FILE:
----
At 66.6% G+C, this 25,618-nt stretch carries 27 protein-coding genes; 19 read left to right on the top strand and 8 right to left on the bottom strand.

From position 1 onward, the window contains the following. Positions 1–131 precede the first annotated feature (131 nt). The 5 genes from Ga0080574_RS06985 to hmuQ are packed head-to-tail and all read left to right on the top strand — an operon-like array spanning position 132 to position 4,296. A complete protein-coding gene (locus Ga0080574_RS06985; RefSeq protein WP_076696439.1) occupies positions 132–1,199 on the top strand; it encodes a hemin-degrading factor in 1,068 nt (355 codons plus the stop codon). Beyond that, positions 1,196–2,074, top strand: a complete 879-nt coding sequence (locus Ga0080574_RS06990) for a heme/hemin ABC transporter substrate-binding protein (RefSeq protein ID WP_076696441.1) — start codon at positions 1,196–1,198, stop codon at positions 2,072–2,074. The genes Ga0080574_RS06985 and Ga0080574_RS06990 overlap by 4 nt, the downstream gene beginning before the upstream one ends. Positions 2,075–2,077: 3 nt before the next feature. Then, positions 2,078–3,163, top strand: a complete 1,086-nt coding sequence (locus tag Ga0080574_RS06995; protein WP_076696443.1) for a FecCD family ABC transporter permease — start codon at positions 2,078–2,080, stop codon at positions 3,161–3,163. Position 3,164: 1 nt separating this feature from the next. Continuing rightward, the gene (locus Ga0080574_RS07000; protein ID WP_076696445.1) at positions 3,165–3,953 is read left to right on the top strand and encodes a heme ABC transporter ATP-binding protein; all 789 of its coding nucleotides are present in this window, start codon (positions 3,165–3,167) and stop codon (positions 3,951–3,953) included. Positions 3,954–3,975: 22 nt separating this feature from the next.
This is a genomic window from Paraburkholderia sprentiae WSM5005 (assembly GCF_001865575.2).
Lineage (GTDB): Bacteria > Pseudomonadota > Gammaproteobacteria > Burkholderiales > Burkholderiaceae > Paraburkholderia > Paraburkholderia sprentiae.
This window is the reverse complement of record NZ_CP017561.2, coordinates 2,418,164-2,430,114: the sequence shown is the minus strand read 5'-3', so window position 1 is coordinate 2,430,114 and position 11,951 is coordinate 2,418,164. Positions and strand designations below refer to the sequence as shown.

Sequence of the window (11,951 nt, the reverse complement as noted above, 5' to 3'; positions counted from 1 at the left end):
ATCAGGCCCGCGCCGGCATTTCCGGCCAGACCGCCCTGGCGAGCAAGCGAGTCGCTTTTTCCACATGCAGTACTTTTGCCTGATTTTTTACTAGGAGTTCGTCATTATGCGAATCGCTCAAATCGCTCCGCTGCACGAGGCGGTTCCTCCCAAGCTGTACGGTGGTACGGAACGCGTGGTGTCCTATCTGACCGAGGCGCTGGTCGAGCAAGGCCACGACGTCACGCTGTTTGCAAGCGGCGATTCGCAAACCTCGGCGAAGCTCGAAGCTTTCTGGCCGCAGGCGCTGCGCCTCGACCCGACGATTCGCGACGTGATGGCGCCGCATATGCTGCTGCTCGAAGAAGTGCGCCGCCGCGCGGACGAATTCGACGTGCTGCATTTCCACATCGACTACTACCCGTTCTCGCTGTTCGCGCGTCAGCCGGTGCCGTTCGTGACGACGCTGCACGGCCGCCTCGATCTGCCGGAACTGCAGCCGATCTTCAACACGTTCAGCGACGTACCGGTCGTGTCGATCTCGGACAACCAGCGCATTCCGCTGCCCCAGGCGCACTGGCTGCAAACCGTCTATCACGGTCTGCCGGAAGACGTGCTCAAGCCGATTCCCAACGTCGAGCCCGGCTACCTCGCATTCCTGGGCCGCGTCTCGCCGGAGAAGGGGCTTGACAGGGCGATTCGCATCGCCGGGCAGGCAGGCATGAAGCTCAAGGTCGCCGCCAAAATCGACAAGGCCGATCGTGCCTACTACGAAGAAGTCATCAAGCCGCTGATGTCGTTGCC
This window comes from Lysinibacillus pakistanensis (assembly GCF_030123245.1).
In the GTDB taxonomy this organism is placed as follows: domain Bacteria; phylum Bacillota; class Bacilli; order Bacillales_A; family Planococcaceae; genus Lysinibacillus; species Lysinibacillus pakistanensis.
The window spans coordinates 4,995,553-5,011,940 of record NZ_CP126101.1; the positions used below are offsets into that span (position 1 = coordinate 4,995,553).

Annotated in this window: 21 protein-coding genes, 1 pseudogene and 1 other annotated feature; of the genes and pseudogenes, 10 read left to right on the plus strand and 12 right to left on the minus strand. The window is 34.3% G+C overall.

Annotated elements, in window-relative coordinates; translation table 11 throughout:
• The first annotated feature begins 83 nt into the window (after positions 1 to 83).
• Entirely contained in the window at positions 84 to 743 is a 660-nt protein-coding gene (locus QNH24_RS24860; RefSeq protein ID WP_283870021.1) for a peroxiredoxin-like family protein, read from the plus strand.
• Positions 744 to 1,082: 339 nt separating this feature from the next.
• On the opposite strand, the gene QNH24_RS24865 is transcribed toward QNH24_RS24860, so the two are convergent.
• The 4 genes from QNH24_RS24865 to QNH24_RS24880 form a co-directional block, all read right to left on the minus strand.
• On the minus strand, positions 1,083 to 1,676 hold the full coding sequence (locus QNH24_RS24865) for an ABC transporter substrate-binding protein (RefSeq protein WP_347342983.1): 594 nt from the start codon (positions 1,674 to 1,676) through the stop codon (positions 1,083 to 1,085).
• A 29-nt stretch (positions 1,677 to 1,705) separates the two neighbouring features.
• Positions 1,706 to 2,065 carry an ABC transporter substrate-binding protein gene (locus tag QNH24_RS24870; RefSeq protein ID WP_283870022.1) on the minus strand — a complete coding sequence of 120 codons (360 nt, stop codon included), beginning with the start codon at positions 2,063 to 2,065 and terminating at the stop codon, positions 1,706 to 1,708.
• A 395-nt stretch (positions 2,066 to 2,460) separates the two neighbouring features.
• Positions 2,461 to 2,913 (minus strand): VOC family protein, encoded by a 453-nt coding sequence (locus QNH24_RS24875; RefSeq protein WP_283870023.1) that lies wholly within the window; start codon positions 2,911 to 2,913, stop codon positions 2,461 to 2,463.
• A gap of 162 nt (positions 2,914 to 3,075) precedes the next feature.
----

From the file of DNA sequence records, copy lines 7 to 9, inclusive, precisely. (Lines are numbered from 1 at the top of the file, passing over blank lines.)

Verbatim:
ATCAGGCCCGCGCCGGCATTTCCGGCCAGACCGCCCTGGCGAGCAAGCGAGTCGCTTTTTCCACATGCAGTACTTTTGCCTGATTTTTTACTAGGAGTTCGTCATTATGCGAATCGCTCAAATCGCTCCGCTGCACGAGGCGGTTCCTCCCAAGCTGTACGGTGGTACGGAACGCGTGGTGTCCTATCTGACCGAGGCGCTGGTCGAGCAAGGCCACGACGTCACGCTGTTTGCAAGCGGCGATTCGCAAACCTCGGCGAAGCTCGAAGCTTTCTGGCCGCAGGCGCTGCGCCTCGACCCGACGATTCGCGACGTGATGGCGCCGCATATGCTGCTGCTCGAAGAAGTGCGCCGCCGCGCGGACGAATTCGACGTGCTGCATTTCCACATCGACTACTACCCGTTCTCGCTGTTCGCGCGTCAGCCGGTGCCGTTCGTGACGACGCTGCACGGCCGCCTCGATCTGCCGGAACTGCAGCCGATCTTCAACACGTTCAGCGACGTACCGGTCGTGTCGATCTCGGACAACCAGCGCATTCCGCTGCCCCAGGCGCACTGGCTGCAAACCGTCTATCACGGTCTGCCGGAAGACGTGCTCAAGCCGATTCCCAACGTCGAGCCCGGCTACCTCGCATTCCTGGGCCGCGTCTCGCCGGAGAAGGGGCTTGACAGGGCGATTCGCATCGCCGGGCAGGCAGGCATGAAGCTCAAGGTCGCCGCCAAAATCGACAAGGCCGATCGTGCCTACTACGAAGAAGTCATCAAGCCGCTGATGTCGTTGCC
This window comes from Lysinibacillus pakistanensis (assembly GCF_030123245.1).
In the GTDB taxonomy this organism is placed as follows: domain Bacteria; phylum Bacillota; class Bacilli; order Bacillales_A; family Planococcaceae; genus Lysinibacillus; species Lysinibacillus pakistanensis.